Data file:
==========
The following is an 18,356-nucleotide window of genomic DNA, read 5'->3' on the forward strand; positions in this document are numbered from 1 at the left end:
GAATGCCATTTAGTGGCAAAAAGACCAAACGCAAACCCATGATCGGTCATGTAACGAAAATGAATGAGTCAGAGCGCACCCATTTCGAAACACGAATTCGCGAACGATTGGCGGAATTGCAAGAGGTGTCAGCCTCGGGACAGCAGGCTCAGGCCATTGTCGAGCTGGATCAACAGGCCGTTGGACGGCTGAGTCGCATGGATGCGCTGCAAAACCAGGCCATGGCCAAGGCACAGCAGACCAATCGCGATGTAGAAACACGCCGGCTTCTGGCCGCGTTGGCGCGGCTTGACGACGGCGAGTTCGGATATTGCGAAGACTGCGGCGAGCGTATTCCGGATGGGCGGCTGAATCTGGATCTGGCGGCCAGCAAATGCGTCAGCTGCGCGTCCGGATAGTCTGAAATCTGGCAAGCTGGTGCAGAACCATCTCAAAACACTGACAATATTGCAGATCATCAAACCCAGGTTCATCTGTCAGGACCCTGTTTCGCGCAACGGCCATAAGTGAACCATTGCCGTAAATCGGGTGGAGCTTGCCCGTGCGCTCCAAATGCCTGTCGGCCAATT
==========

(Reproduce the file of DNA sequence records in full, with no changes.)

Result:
The following is an 18,356-nucleotide window of genomic DNA, read 5'->3' on the forward strand; positions in this document are numbered from 1 at the left end:
GAATGCCATTTAGTGGCAAAAAGACCAAACGCAAACCCATGATCGGTCATGTAACGAAAATGAATGAGTCAGAGCGCACCCATTTCGAAACACGAATTCGCGAACGATTGGCGGAATTGCAAGAGGTGTCAGCCTCGGGACAGCAGGCTCAGGCCATTGTCGAGCTGGATCAACAGGCCGTTGGACGGCTGAGTCGCATGGATGCGCTGCAAAACCAGGCCATGGCCAAGGCACAGCAGACCAATCGCGATGTAGAAACACGCCGGCTTCTGGCCGCGTTGGCGCGGCTTGACGACGGCGAGTTCGGATATTGCGAAGACTGCGGCGAGCGTATTCCGGATGGGCGGCTGAATCTGGATCTGGCGGCCAGCAAATGCGTCAGCTGCGCGTCCGGATAGTCTGAAATCTGGCAAGCTGGTGCAGAACCATCTCAAAACACTGACAATATTGCAGATCATCAAACCCAGGTTCATCTGTCAGGACCCTGTTTCGCGCAACGGCCATAAGTGAACCATTGCCGTAAATCGGGTGGAGCTTGCCCGTGCGCTCCAAATGCCTGTCGGCCAATT